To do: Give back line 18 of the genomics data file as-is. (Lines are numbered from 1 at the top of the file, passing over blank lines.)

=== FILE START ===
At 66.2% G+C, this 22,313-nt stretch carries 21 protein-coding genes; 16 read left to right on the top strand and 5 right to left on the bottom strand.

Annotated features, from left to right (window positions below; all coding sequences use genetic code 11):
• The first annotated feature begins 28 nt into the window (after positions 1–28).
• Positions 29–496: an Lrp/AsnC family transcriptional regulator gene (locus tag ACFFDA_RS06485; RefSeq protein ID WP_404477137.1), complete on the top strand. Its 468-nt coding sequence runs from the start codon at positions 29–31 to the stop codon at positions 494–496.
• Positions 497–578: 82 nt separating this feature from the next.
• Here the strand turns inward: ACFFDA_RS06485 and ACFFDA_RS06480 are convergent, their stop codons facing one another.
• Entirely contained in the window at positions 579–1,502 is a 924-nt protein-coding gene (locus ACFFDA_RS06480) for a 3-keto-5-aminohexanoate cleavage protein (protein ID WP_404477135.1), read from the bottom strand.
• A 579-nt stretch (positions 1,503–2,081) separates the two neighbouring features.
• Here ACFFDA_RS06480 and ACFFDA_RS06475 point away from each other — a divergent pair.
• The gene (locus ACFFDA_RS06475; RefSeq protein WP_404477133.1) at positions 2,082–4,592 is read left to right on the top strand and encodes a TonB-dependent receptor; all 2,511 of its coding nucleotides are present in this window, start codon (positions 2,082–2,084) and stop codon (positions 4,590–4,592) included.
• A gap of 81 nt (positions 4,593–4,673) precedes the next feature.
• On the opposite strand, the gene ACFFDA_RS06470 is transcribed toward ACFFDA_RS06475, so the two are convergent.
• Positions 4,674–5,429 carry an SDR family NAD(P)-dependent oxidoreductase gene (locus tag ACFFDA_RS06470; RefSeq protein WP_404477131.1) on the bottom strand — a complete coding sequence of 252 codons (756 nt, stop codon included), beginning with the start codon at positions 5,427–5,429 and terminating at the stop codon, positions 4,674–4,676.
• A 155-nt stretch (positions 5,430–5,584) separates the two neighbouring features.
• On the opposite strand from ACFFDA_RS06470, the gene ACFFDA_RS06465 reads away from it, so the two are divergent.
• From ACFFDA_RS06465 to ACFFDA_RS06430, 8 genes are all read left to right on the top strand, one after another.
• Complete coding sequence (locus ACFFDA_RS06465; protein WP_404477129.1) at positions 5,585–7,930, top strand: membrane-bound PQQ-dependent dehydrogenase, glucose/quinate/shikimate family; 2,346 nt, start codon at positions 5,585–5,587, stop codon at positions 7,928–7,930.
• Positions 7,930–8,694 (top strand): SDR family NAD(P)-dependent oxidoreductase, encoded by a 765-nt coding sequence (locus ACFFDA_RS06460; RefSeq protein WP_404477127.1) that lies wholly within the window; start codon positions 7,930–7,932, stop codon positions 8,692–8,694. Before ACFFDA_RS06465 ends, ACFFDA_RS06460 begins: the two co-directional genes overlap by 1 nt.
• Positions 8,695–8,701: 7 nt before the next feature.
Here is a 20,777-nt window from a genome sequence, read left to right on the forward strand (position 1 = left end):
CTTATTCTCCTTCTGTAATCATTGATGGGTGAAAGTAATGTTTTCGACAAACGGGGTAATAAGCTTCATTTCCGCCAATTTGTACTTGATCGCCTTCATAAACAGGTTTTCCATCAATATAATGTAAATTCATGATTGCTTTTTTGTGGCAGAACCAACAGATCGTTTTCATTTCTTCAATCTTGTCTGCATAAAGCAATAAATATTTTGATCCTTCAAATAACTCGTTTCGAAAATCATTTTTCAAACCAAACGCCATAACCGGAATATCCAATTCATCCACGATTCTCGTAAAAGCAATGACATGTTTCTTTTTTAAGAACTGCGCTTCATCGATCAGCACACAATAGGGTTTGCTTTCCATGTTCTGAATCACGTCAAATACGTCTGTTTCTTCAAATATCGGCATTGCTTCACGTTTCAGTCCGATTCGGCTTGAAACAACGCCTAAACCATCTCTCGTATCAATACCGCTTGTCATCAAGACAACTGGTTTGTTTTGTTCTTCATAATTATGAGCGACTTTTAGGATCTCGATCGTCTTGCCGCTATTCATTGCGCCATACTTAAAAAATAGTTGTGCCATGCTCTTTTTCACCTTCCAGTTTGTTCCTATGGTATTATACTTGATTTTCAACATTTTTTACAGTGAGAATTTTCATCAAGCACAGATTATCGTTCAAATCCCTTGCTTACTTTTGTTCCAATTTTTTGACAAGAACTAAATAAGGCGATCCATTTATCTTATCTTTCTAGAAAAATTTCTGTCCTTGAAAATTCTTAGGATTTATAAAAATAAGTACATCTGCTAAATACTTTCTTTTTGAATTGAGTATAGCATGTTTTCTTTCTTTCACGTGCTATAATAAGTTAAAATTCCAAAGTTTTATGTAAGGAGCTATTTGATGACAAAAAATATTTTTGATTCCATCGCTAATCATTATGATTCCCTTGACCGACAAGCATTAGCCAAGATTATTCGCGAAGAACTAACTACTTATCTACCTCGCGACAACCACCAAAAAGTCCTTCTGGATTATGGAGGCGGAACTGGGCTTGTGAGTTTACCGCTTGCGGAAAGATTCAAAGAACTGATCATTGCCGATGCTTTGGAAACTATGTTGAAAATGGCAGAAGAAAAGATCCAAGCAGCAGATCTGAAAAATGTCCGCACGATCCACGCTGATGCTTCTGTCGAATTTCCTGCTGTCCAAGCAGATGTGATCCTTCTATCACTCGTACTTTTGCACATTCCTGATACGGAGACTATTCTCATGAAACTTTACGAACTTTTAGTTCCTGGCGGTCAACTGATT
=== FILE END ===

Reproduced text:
• Positions 7,930–8,694 (top strand): SDR family NAD(P)-dependent oxidoreductase, encoded by a 765-nt coding sequence (locus ACFFDA_RS06460; RefSeq protein WP_404477127.1) that lies wholly within the window; start codon positions 7,930–7,932, stop codon positions 8,692–8,694. Before ACFFDA_RS06465 ends, ACFFDA_RS06460 begins: the two co-directional genes overlap by 1 nt.